There’s nothing wrong with a cup of instant, but when the alternative is a punchy espresso with frothy milk and a teaspoon of demerara sugar, I know which I’d rather have. So if you want to master the art of coffee making, read on…
1. IDENTIFY YOUR BEANS
There are two main types of coffee bean – more expensive Arabica beans, which are low in caffeine and acidity, and high in taste and aroma, and cheaper Robusta beans, with their high caffeine content but harsh flavour. Quality coffees are 90-100% Arabica, with many brands adding a small amount of Robusta for a more intense blend with a thicker crema.Each region produces coffee with its own distinct flavour – for example, varieties from Columbia tend to be nutty, Kenyan are sweet with a blackcurrant tang, while Brazilian beans taste like chocolate. It’s a matter of taste as to whether you’ll prefer a single-origin coffee or a blend.
2. KNOW THE THREE MAIN COFFEE TYPES
Cafetière (or French press) coffee is created by steeping coarsely ground coffee in hot water, then using a plunger to filter it. To make filter coffee, boiling water is dripped over the grounds, filtering through into a pot for a lighter taste. Espresso is produced by steam driven, bar-pump machines, and is a much richer, more concentrated shot of coffee that’s used as a base for cappuccinos, lattes and more.
A cappuccino is made up of a ratio of 1/3 espresso, 1/3 steamed milk and 1/3 milk froth; a latte is 1/3 espresso, 2/3 steamed milk, topped with a tiny bit of foam, whereas the trendy ‘flat white’ is a double espresso with steamed milk and no froth.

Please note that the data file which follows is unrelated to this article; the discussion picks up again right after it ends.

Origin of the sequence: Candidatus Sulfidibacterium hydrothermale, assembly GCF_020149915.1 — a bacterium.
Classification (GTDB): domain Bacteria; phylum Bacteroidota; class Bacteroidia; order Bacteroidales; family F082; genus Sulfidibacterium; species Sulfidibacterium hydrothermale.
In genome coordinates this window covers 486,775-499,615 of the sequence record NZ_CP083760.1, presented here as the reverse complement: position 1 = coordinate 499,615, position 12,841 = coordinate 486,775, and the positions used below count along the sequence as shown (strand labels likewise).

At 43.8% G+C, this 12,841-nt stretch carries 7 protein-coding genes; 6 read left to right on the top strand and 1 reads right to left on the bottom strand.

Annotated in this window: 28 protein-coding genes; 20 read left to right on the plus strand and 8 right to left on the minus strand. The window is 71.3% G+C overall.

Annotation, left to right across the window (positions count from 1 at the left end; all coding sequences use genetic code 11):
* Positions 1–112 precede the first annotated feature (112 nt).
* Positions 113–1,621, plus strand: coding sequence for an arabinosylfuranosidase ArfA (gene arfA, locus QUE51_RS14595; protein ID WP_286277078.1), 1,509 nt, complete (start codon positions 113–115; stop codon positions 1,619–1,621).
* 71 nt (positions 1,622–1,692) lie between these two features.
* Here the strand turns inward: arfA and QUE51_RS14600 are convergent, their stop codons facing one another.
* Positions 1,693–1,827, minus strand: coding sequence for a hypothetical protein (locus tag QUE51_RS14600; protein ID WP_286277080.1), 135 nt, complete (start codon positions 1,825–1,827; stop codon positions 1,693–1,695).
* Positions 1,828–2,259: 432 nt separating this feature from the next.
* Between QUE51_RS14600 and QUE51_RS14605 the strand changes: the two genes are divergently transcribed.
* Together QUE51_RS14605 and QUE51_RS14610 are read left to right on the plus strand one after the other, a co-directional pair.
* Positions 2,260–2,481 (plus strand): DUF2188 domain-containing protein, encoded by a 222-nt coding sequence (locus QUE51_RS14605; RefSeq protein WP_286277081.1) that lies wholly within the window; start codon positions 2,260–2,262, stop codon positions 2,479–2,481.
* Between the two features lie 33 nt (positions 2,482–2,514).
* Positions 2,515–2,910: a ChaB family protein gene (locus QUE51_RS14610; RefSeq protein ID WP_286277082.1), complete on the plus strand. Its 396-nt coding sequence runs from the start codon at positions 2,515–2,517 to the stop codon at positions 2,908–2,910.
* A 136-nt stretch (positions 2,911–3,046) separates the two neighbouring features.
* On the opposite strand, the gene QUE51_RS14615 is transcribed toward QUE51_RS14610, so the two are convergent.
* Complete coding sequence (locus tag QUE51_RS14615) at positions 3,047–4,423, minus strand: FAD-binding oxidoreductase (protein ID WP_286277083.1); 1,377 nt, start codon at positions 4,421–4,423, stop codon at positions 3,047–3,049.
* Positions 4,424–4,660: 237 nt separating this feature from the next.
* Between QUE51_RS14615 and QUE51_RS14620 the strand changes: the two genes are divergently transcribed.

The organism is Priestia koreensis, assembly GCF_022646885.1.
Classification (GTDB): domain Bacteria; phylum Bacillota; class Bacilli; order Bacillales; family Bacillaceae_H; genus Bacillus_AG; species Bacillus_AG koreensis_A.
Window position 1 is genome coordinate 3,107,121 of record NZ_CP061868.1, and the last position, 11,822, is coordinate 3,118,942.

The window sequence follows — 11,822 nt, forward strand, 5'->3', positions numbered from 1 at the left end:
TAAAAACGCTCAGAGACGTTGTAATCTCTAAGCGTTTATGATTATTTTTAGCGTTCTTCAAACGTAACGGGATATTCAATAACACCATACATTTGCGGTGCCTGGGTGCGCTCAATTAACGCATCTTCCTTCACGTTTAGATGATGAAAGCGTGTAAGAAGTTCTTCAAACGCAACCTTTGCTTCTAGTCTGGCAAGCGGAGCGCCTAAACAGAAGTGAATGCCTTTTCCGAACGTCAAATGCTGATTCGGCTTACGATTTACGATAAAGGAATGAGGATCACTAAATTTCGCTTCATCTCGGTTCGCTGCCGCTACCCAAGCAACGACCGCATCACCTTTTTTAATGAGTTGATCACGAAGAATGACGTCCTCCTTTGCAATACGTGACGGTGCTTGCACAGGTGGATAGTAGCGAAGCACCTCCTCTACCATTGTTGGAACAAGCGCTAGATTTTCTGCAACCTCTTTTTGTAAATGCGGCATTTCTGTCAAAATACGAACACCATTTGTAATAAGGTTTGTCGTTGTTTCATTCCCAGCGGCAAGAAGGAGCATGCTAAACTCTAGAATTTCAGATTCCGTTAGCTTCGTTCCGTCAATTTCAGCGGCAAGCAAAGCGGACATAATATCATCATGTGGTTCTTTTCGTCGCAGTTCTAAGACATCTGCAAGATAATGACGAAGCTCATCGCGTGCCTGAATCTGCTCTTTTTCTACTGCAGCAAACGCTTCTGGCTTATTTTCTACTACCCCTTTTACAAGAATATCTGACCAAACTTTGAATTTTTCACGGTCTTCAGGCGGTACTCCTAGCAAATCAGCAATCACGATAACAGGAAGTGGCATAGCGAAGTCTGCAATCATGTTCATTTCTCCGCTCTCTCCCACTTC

The Aeropress, £21.99 from Aerobie, uses air pressure to make a delicious hybrid of filter and French press coffee in seconds. It’s become so popular that many independent coffee houses now sell Aeropress coffee alongside their espresso-based drinks.
3. LOOK AFTER YOUR COFFEE
Coffee is best if used within a few days of being roasted; so buying from a local roaster is the surest way to get a great taste. If there isn’t one local to you, there are lots of great online coffee subscription services that can deliver to your door, such as Pact and Has Bean Coffee. The latter supplies whole beans that you grind yourself at home, guaranteeing the fullest and freshest brew, and even green beans that you can roast yourself, for real coffee fanatics.
Dualit’s burr coffee grinder, £79.96, has a conical burr and slower spin speed to help to preserve the beans’ aroma and oils, and prevent it from clogging. There are 10 grind settings and the 250g hopper holds enough beans for 35 servings – although you can set it to grind just as many as you need.
Money no object? How about this new bean-to-cup machine from Jura?
Oxygen and bright light will destroy the flavour of your coffee, so keep your beans or grounds in a cool dark place in an airtight container. DON’T put your coffee in the fridge as it will readily take up moisture and food odours, ruining the taste, and don’t freeze coffee, especially not darker roasts.
4. BREW IT CORRECTLY
If you’re making coffee in a French press, use a coarsely ground coffee and around two heaped tablespoons of coffee for every 250ml water. Never use boiling water as it will burn the grounds, resulting in a bitter taste.